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Omaha, Neb., June 24, 1911.

My Dear Boy:—You tell me that you are conducting labor negotiations these days. As I understand it, all the old grievances have been merged; after eliminating all demands introduced for trading purposes it is simply a question of more money. This simplifies the proposition. The union gets all that it can and the general manager gives up only what he must. Simple, but barbaric. Such innocent bystanders as the public and the stockholders may get hurt in the process, but that is part of the penalty for being innocent bystanders. We are in a transition period. All the hot air fests that you are now holding are probably necessary to blow the chaff away from the wheat. Sooner or later the irrevocable law of supply and demand must operate to place the whole matter of the compensation of labor upon a more scientific basis. At present it is rather the strength of the particular union than the relative justice of its demands.

Our predecessors of two generations ago did many fine things, but they overlooked some basic propositions. Suppose that fifty or sixty years ago when a brakeman expected to be promoted to a conductor they had said: “Fine, my boy. You have the ear-marks of a conductor. You understand, of course, that we have no conductors who cannot run an engine. We will arrange, without money loss to you, for you to fire two or three years. When you assure us of your ability to run an engine we will begin to commence to talk about making you a conductor.” Later on a man with this splendid all-around training could have specialized along the line of his greatest aptitude. We would not see freight tied up in terminals waiting for firemen, with a board full of extra brakemen. There would be an elasticity of assignment that would work out for the good of all concerned. We would not have the fireman straining his back to shovel fifteen or twenty tons of coal while a different breed of cat, a brakeman, rides on the fireman’s seat and forgets to ring the bell when the train starts.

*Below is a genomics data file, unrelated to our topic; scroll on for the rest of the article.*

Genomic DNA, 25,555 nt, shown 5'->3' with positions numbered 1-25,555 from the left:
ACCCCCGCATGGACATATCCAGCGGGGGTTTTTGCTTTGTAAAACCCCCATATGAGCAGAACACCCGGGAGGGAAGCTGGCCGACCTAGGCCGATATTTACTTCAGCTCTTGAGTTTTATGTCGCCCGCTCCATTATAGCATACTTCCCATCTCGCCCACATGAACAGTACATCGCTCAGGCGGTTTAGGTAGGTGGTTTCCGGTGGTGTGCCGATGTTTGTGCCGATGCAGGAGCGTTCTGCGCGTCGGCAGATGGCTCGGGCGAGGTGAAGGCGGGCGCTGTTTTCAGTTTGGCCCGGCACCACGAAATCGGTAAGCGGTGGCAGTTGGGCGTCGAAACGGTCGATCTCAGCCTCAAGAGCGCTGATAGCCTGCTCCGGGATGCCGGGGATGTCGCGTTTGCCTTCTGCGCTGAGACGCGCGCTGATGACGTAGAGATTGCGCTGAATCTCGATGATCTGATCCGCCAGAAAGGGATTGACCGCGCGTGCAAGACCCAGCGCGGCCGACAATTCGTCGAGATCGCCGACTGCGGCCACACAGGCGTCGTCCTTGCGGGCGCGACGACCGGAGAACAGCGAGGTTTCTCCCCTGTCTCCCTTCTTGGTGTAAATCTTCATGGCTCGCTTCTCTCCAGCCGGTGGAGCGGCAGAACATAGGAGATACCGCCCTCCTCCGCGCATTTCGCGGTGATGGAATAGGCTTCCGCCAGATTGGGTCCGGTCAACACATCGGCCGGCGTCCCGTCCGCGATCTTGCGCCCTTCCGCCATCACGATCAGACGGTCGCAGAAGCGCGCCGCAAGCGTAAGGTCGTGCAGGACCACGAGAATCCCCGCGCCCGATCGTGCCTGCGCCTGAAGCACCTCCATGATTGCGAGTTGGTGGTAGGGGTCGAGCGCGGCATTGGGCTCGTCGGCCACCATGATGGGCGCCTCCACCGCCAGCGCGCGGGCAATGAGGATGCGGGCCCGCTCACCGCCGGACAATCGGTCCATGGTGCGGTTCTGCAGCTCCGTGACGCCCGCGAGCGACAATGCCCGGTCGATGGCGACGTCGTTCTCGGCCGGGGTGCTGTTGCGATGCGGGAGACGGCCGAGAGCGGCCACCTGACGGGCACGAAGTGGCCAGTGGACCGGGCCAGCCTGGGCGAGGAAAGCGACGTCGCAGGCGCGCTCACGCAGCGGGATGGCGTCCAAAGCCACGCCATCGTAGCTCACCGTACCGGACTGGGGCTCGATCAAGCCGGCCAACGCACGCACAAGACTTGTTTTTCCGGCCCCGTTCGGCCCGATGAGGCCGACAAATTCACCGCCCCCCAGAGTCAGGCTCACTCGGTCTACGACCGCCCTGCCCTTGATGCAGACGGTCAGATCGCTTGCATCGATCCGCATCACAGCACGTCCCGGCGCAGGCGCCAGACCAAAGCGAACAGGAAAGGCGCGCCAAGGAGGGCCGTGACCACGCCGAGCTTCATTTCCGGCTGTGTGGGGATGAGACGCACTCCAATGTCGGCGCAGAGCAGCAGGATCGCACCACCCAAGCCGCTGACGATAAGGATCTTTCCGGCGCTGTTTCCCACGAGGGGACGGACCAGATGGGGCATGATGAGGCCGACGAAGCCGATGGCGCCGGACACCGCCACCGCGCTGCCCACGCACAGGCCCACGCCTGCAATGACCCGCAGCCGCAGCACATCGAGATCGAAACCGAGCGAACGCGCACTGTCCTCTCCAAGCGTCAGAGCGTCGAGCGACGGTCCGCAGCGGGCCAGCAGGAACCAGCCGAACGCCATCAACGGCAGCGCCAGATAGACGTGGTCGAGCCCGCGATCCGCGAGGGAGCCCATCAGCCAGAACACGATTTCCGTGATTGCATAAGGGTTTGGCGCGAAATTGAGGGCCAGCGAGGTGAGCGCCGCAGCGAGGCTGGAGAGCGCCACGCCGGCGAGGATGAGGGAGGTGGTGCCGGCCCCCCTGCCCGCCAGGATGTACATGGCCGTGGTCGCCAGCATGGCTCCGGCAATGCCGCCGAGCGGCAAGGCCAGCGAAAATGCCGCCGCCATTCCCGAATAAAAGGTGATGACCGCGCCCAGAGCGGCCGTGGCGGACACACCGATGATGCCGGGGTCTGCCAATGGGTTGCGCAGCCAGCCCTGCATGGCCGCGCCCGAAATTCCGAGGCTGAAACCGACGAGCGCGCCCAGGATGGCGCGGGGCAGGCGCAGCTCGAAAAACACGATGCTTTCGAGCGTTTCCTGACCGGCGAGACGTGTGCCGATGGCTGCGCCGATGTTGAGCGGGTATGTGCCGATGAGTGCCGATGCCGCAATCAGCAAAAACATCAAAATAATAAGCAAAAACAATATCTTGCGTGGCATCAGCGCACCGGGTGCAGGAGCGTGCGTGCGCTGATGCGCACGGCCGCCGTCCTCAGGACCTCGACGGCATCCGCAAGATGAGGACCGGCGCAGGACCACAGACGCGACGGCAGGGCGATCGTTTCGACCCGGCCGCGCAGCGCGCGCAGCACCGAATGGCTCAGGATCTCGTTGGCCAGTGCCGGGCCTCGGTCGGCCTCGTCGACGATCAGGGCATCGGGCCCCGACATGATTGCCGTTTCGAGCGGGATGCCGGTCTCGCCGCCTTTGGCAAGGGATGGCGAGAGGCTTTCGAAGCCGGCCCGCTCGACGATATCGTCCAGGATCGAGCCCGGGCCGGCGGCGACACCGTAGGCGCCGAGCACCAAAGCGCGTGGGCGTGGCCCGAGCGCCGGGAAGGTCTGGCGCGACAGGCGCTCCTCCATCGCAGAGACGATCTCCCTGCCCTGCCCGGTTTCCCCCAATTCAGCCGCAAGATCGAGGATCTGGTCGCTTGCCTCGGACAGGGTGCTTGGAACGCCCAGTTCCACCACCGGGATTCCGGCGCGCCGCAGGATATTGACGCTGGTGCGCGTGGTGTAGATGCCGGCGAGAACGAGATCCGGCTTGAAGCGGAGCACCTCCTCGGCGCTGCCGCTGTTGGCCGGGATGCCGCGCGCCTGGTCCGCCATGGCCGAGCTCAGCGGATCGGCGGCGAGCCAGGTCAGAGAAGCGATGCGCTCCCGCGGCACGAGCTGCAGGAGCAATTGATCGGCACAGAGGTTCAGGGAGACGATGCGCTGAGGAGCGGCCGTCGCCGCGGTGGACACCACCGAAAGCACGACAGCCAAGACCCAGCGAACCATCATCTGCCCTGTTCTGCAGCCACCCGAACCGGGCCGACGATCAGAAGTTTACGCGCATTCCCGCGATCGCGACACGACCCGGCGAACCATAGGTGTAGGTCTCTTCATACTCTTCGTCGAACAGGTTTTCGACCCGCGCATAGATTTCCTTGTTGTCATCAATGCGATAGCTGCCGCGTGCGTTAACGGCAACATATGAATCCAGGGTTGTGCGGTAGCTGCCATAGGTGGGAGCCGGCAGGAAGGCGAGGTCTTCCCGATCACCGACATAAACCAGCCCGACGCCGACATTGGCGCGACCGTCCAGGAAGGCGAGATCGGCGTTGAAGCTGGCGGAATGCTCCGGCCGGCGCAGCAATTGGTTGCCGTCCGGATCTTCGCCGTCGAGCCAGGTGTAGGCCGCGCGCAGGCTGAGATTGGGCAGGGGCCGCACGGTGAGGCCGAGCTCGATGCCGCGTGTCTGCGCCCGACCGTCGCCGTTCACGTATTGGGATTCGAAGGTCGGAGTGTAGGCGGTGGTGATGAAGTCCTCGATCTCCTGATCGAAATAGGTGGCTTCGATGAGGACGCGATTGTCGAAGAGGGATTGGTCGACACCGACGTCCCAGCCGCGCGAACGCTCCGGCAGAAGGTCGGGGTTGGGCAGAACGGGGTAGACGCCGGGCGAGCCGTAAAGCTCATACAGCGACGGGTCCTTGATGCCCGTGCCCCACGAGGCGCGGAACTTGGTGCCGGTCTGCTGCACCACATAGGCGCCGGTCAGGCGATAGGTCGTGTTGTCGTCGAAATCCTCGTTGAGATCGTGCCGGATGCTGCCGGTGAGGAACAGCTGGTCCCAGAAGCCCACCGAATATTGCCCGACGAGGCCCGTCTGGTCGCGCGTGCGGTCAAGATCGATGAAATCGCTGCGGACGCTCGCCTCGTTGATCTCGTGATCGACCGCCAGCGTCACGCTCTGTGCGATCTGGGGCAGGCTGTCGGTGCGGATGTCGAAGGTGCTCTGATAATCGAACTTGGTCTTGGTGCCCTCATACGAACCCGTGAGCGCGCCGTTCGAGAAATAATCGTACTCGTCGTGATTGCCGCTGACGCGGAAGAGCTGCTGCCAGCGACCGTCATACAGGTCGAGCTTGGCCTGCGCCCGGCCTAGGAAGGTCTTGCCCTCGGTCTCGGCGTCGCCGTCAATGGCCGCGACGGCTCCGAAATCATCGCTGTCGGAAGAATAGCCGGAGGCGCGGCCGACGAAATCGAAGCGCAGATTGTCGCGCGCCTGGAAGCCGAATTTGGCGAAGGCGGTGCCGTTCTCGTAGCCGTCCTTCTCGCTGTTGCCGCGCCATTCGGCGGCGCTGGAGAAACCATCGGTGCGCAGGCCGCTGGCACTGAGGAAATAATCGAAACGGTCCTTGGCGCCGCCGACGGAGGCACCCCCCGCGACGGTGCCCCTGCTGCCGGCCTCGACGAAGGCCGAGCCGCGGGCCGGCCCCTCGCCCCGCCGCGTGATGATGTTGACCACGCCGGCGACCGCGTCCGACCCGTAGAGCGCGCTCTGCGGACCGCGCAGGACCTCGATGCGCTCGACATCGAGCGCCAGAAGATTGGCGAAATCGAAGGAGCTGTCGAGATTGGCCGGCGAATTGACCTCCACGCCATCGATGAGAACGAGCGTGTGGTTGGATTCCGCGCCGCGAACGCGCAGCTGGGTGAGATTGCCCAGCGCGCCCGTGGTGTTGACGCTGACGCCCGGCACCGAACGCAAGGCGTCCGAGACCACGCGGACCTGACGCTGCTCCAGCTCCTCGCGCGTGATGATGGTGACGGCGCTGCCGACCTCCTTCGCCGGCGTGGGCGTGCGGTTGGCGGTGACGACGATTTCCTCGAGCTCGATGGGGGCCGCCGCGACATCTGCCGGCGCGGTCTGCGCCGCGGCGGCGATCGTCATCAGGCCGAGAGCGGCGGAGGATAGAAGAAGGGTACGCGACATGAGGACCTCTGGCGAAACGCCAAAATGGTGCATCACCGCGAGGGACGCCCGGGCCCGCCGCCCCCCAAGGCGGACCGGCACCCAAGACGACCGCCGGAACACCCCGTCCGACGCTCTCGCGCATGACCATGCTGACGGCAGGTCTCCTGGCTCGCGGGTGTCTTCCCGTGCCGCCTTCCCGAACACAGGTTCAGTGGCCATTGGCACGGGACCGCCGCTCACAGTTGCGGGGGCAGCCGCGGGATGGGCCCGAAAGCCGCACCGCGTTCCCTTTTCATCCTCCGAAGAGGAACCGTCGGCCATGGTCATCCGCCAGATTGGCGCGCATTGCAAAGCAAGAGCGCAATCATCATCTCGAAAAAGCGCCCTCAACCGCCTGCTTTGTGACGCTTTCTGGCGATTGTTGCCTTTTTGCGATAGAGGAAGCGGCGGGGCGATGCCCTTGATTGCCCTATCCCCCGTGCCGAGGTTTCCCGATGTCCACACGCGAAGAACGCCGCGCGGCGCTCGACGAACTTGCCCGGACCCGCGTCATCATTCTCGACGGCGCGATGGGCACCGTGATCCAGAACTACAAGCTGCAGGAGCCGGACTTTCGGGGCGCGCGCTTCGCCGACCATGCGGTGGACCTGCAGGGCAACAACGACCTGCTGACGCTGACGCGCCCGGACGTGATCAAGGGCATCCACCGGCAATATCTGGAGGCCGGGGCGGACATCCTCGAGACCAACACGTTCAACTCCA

We blame the unions for expensive lack of interchangeability of function. The fault lies at the door of the official class. The master mechanic said: “This is my man.” The superintendent, and later the trainmaster, said: “This is my man.” This pleasing tenacity for so-called individuality left the company out of the reckoning. The company got it where the chicken got the axe, sweet Marie. It did not take the men long to respect the plane of cleavage which the officials had projected. So we have a number of unions with conflicting demands rather than the more enlightened self-interest of a larger body. I know that it has been fashionable to play one union against another, but the day of this is nearly passed. Just how it will all work out I do not know; perhaps it is too late to expect amalgamation. Perhaps it will come of itself when the Firemen and Enginemen absorb or replace the Brotherhood of Locomotive Engineers, and when the Trainmen outlive the Order of Railway Conductors. Whatever the cause and whatever the existing conditions the result is plain. We have a number of forces operating to restrict the output of capable men. The economic machinery of society at large is therefore out of balance. You cannot blame the artisan, skilled or unskilled, for guarding the entrance to his craft. It is human nature, and it is right. The debatable ground, however, is as to where the entrance of the public at large should be to prevent the matter being overdone. No one labor organization can expect, in the long run, to be given preferred consideration over another; neither can the labor unions, comprising only a small percentage of the country’s population, expect indefinitely to dominate society at large.

It is useless to expect to accomplish much in the way of increased elasticity of labor as long as railway officials, through so-called departments, insist upon narrowing and specialized rigidity. Such reforms to be effective must begin at the top. It will all come out in the wash, but in the meantime the laundry bills are disproportionate and may place cleanliness far beyond godliness.

General Sherman, one of the versatile geniuses developed by our great Civil War, once said that most men consider the immediate at the expense of the remote; that a few like himself were handicapped by considering the remote rather than the immediate; that really great men, like Grant, derived their title to greatness from an ability to balance the immediate and the remote. All men are more or less a product of conditions and environment. The railroad official of today lives from hand to mouth—the hand of expediency to the mouth of rapid-fire results. When more roads are like the Pennsylvania in having the stability which admits of intelligent, far-seeing, actual control by directors and executive officers, it will be easier. The banker, from his condition and enviroment, dreads a war or a strike more than the famine and the pestilence. The former two seem to him to be avoidable, while the latter may be visitations of Providence.